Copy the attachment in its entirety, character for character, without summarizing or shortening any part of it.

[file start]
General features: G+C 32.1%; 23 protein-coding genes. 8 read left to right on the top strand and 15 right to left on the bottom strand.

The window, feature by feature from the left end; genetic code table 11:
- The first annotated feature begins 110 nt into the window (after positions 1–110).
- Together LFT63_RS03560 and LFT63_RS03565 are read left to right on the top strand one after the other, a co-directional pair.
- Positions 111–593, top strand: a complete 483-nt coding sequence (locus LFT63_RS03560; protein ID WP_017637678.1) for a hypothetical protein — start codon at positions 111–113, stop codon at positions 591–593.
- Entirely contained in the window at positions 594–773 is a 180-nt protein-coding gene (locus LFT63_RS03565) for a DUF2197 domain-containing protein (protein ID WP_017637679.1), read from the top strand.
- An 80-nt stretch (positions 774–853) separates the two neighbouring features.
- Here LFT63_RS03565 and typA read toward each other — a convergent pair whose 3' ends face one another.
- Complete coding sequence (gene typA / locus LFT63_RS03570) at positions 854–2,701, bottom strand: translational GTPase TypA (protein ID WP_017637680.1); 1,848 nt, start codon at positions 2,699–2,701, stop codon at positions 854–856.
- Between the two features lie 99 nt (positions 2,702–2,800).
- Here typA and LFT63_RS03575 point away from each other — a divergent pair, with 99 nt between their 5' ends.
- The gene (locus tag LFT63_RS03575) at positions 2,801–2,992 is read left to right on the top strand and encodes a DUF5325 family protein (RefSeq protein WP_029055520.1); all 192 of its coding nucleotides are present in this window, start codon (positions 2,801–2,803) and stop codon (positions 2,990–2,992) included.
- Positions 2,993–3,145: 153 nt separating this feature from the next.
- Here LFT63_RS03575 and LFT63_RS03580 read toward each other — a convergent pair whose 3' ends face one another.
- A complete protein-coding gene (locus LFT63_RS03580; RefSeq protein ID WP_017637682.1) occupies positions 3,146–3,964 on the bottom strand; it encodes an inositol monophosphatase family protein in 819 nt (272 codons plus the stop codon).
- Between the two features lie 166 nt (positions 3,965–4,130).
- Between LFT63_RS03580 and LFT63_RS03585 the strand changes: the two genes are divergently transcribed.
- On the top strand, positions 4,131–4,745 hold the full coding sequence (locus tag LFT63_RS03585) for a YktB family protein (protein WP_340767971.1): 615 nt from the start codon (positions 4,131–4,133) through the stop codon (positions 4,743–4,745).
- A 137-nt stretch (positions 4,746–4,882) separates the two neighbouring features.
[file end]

General features: G+C 32.1%; 23 protein-coding genes. 8 read left to right on the top strand and 15 right to left on the bottom strand.

The window, feature by feature from the left end; genetic code table 11:
- The first annotated feature begins 110 nt into the window (after positions 1–110).
- Together LFT63_RS03560 and LFT63_RS03565 are read left to right on the top strand one after the other, a co-directional pair.
- Positions 111–593, top strand: a complete 483-nt coding sequence (locus LFT63_RS03560; protein ID WP_017637678.1) for a hypothetical protein — start codon at positions 111–113, stop codon at positions 591–593.
- Entirely contained in the window at positions 594–773 is a 180-nt protein-coding gene (locus LFT63_RS03565) for a DUF2197 domain-containing protein (protein ID WP_017637679.1), read from the top strand.
- An 80-nt stretch (positions 774–853) separates the two neighbouring features.
- Here LFT63_RS03565 and typA read toward each other — a convergent pair whose 3' ends face one another.
- Complete coding sequence (gene typA / locus LFT63_RS03570) at positions 854–2,701, bottom strand: translational GTPase TypA (protein ID WP_017637680.1); 1,848 nt, start codon at positions 2,699–2,701, stop codon at positions 854–856.
- Between the two features lie 99 nt (positions 2,702–2,800).
- Here typA and LFT63_RS03575 point away from each other — a divergent pair, with 99 nt between their 5' ends.
- The gene (locus tag LFT63_RS03575) at positions 2,801–2,992 is read left to right on the top strand and encodes a DUF5325 family protein (RefSeq protein WP_029055520.1); all 192 of its coding nucleotides are present in this window, start codon (positions 2,801–2,803) and stop codon (positions 2,990–2,992) included.
- Positions 2,993–3,145: 153 nt separating this feature from the next.
- Here LFT63_RS03575 and LFT63_RS03580 read toward each other — a convergent pair whose 3' ends face one another.
- A complete protein-coding gene (locus LFT63_RS03580; RefSeq protein ID WP_017637682.1) occupies positions 3,146–3,964 on the bottom strand; it encodes an inositol monophosphatase family protein in 819 nt (272 codons plus the stop codon).
- Between the two features lie 166 nt (positions 3,965–4,130).
- Between LFT63_RS03580 and LFT63_RS03585 the strand changes: the two genes are divergently transcribed.
- On the top strand, positions 4,131–4,745 hold the full coding sequence (locus tag LFT63_RS03585) for a YktB family protein (protein WP_340767971.1): 615 nt from the start codon (positions 4,131–4,133) through the stop codon (positions 4,743–4,745).
- A 137-nt stretch (positions 4,746–4,882) separates the two neighbouring features.